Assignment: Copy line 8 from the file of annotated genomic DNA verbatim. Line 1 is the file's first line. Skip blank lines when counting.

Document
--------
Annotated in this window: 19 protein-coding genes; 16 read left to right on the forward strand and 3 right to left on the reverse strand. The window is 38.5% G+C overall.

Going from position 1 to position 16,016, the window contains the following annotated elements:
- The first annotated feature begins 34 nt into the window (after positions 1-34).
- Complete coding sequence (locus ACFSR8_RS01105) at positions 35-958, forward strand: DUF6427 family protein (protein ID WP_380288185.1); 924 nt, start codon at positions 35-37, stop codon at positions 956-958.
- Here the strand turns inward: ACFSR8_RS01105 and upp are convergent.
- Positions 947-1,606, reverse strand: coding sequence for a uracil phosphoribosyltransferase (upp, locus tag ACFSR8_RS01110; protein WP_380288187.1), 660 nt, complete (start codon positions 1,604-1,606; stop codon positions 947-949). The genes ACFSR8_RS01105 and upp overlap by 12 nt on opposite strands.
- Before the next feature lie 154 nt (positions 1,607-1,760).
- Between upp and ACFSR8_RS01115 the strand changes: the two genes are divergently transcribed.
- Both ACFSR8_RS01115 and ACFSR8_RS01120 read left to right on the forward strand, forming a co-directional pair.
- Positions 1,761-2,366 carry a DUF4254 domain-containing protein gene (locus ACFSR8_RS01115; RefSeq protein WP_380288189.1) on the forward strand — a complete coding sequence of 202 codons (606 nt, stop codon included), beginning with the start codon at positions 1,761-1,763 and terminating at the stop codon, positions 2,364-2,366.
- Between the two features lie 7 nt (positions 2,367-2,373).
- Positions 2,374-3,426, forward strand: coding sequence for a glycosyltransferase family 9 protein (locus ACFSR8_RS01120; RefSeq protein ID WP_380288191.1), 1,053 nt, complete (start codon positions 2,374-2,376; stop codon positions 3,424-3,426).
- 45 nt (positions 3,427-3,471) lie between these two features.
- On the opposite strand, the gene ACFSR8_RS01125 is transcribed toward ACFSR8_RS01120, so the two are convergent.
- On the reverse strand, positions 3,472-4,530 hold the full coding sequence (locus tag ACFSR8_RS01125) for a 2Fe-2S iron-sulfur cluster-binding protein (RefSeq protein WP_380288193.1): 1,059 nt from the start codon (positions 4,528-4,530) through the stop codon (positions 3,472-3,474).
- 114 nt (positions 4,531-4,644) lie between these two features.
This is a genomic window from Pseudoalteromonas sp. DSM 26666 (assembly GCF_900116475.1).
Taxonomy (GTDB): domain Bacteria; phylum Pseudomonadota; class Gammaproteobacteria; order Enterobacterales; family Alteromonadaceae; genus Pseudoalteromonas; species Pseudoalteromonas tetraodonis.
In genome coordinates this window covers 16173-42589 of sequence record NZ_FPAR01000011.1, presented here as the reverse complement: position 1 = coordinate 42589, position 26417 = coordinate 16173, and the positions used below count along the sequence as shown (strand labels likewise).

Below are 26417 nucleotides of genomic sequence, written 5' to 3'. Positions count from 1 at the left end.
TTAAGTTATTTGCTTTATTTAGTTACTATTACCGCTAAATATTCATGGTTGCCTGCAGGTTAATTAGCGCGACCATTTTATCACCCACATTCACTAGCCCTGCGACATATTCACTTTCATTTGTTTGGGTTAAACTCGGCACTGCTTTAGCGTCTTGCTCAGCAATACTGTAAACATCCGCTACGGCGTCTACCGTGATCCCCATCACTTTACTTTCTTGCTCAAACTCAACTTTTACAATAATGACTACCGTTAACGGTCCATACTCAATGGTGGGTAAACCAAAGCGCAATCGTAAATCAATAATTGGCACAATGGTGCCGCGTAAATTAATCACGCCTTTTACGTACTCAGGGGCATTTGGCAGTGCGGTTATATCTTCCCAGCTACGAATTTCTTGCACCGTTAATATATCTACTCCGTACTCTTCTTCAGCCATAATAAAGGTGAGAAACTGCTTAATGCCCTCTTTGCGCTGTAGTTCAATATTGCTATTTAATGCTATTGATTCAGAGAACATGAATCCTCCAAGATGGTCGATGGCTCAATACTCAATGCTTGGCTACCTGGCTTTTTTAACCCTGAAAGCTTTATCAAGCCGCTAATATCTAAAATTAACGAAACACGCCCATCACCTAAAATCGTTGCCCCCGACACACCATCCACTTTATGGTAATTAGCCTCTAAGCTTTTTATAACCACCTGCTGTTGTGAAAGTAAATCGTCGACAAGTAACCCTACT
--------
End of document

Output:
- Between upp and ACFSR8_RS01115 the strand changes: the two genes are divergently transcribed.